Appeal from the Order of the Court of Common Pleas of Philadelphia County, Criminal at No. 1128-1132 May T. 197.
Catherine M. Harper, Philadelphia, for appellant.
Ann C. Lebowitz, Assistant District Attorney, Philadelphia, for Com., appellee.
Brosky, Wieand, McEwen, Olszewski, Beck, Tamilia, Kelly, Popovich and Johnson, JJ. Wieand, J., files a concurring opinion joined by Olszewski, J. Kelly, J., files a concurring and dissenting opinion.
[ 379 Pa. Super. Page 392]
This case is on remand from the United States Supreme Court,*fn1 which, in reversing a three-judge panel of this Court,*fn2 concluded that federal constitutional law did not require that Anders v. California, 386 U.S. 738, 87 S.Ct. 1396, 18 L.Ed.2d 493 (1967), be made applicable to collateral proceedings under the Post Conviction Hearing Act (PCHA).*fn3
We perceive our role now to be one of assessing whether PCHA counsel's "no-merit" letter and the PCHA court's independent review of the evidence in light of the pro se PCHA request for relief comport with Finley's entitlement to effective counsel under Pennsylvania law so as to sanction the withdrawal of PCHA counsel.
Our task is facilitated by the pronouncement in Commonwealth v. Turner, 518 Pa. 491, 544 A.2d 927 (1988), wherein our Supreme Court "clarified", and for all intents and purposes established, the procedures to be followed henceforth under Pennsylvania law when it comes to the allowance of withdrawal of appointed or privately-retained counsel in collateral proceedings, be it in a PCHA context, "in a trial or appellate court." Id., 518 Pa. at 495, 544 A.2d at 929.
Of interest to us is that the Turner Court made specific reference to Superior Court's panel decision in Commonwealth v. Finley, supra at note 2, and our attempt to fashion a procedural formula which adopted the federal standard of Anders to collateral proceedings wherein PCHA counsel sought to withdraw, and its reversal by the United States Supreme Court in Pennsylvania v. Finley, 481 U.S. 551, 107 S.Ct. 1990, 95 L.Ed.2d 539 (1987).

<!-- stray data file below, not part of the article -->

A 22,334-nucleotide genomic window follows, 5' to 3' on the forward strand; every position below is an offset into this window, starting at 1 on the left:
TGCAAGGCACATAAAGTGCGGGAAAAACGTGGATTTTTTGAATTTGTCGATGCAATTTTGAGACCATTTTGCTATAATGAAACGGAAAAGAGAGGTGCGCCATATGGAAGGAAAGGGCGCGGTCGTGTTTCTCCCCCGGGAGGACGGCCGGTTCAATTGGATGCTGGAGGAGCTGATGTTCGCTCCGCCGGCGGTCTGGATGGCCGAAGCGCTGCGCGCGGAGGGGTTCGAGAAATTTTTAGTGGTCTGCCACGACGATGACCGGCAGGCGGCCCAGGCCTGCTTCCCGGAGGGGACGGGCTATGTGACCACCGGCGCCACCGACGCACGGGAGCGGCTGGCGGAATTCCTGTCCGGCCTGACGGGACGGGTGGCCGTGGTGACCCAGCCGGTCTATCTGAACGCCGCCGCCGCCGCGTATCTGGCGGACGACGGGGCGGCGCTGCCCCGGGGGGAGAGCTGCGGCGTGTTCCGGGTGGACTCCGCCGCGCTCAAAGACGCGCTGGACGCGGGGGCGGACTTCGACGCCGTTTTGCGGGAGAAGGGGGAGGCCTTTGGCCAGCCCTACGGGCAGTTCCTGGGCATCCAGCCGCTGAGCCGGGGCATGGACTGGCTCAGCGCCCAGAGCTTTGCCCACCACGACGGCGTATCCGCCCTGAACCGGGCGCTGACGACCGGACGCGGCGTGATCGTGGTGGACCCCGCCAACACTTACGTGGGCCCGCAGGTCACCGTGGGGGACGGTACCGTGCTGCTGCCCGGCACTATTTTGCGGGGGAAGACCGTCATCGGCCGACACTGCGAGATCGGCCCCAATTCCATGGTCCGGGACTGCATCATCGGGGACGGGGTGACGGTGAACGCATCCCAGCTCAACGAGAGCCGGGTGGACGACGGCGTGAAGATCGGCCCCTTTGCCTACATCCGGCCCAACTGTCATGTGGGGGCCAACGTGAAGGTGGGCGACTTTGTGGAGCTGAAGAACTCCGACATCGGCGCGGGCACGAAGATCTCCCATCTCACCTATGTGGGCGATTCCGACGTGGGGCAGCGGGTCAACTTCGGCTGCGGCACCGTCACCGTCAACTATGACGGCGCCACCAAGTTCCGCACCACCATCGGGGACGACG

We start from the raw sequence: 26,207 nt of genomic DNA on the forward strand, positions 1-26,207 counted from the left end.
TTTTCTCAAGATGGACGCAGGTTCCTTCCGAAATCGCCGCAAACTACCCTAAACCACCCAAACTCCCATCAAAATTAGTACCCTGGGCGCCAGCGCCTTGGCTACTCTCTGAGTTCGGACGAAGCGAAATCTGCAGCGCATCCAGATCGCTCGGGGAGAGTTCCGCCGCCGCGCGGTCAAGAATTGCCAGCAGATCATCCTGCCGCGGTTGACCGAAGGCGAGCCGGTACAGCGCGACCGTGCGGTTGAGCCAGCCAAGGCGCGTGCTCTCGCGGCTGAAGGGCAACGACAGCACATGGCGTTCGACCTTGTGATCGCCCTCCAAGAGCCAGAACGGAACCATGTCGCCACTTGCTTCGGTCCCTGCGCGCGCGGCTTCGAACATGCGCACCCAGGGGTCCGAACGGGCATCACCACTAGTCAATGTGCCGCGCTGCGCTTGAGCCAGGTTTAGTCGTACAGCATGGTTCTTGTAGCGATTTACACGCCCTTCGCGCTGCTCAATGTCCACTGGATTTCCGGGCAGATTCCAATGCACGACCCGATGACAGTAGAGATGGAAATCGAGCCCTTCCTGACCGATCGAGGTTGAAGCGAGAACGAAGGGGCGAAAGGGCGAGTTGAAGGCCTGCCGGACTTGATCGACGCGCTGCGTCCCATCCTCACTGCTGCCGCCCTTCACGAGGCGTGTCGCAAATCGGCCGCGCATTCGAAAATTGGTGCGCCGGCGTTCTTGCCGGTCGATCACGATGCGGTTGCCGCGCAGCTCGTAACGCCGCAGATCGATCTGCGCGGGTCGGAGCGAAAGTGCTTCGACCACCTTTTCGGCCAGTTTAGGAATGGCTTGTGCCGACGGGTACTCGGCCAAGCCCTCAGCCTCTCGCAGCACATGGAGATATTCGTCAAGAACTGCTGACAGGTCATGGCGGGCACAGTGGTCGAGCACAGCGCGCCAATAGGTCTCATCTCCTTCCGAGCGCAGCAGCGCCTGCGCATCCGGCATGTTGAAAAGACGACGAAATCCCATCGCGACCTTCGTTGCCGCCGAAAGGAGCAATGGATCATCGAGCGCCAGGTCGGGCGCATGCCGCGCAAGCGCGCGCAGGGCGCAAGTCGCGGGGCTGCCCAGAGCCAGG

As is herein relevant, our Supreme Court endorsed the PCHA court's independent review of the record as a follow-up to counsel's "no-merit" letter itemizing his/her in-depth
[ 379 Pa. Super. Page 393]
examination of the case and the reasons for concluding that the petition was meritless. No further inquiry, notification to the petitioner or a finding that the claims of the petitioner were "wholly frivolous" was deemed necessary.
Rather, "'an independent review of the record by competent counsel . . . .'" was all the petitioner was entitled to receive under state law, at least according to the Majority of the United States Supreme Court. See Turner, supra, 518 Pa. at 494, 544 A.2d at 928, quoting Pennsylvania v. Finley, supra, 481 U.S. at 558, 107 S.Ct. at 1995, 95 L.Ed.2d at 548. This view has been adopted by our highest Court in its holding that the actions of counsel and the PCHA court in Commonwealth v. Finley, 330 Pa. Super. 313, 479 A.2d 568 (1984) (Rowley, J. dissenting), rev'd sub nom Pennsylvania v. Finley, 481 U.S. 551, 107 S.Ct. 1990, 95 L.Ed.2d 539 (1987), in other words the case which is before us now for review, were proper in ensuring the petitioner's right to effective representation. More particularly, the "independent review" necessary to assure a withdrawal request by PCHA counsel required proof of:
1) A "no-merit" letter by PCHA counsel detailing the nature and extent of his review;
2) The "no merit" letter by PCHA counsel listing each issue the petitioner wished to have reviewed;
3) The PCHA counsel's "explanation", in the "no-merit" letter, of why the petitioner's issues were meritless;
4) The PCHA court conducting its own independent review of the record; and
5) The PCHA court agreeing with counsel that the petition ...